An important focus of the Center is on secondary education. A major challenge he says, is that our current secondary education system is designed to prepare all students to go to college. The problem is only 40 percent of students who start 9th grade actually earn a college credential. Stone views CTE as a conduit to help all students have successful careers, and this means equipping them with the skills to be successful in college and their careers.

According to Dr. Stone, being college and career ready means acquiring competence in three domains of knowledge and skills. The first he calls “the occupational expression of academics.” This means using academic knowledge to solve authentic problems one confronts in the workplace. The second domain is occupational knowledge, which includes employability and interpersonal skills, such as the ability to work on teams, negotiate, and understand systems.

The third domain is technical knowledge. For example, Dr. Stone said that “welders need to know how to run a bead without blowing a hole with the torch.” To do this, a welder must understand certain properties of physics and chemistry. He says these skills may be taught using authentic projects and problem-based learning, and can be taught in more traditional training settings. This applies to disciplines like welding, computers, and nursing. “It is this notion of pedagogy,” he says, “that is an important part of our research agenda.”

Dr. Stone co-authored with Dr. Morgan Lewis, College and Career Ready in the 21st Century: Making High School Matter, which was published by Teacher’s College Press (2012). Stone noted that the book draws from the past decade of Center-related research and, in part, argues for educational reform: “we have turned high school into the new middle school; that is, there is no intrinsic value in a high school education except to prepare all youth for the next level of education, presumably college… [and] the net result of such a focus is a system that ill-serves perhaps as many as 60 percent of the students who… will never complete a college credential.”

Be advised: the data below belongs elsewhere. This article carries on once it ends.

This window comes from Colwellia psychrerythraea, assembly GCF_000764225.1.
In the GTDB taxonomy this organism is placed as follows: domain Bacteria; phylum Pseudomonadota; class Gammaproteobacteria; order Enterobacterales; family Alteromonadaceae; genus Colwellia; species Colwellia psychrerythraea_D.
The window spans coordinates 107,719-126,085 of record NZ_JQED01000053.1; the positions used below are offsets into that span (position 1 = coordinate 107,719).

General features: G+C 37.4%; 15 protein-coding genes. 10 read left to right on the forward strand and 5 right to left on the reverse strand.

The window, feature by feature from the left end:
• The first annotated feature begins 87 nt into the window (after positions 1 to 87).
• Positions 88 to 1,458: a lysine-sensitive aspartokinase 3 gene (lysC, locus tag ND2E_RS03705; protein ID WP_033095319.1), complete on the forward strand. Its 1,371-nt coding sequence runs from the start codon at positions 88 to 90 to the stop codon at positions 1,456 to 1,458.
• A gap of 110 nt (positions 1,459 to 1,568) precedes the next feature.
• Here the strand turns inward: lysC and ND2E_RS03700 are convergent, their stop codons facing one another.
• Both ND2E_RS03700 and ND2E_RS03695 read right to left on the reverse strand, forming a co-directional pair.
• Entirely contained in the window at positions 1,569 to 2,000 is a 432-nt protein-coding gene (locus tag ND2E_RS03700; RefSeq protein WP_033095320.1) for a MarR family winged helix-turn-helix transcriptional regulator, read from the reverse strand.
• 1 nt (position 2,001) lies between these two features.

Stone also cited the nation’s extraordinarily high dropout rate as something of interest in the work of the Center. The Center’s research exploring national data back to 1992 reveals a consistent pattern that youth taking three or more credits of CTE coursework have an increased likelihood of finishing high school, which is the necessary “first condition to being college or career ready.”

While Dr. Stone’s work as director of the Center limits his ability to teach classes in the College, he does work with doctoral students pursing interests in these areas. He also works with colleagues in various Center research studies and in the pursuit of other funded research opportunities.

Dr. James R. Stone, III is a Distinguished University Scholar and Professor in Organizational Leadership and Learning.  He is also the Director of the National Research Center for Career and Technical Education. This article was written by Christine Wiggins-Romesburg, SPHR, Graduate Research Assistant and Doctoral Student in Organizational Leadership and Learning.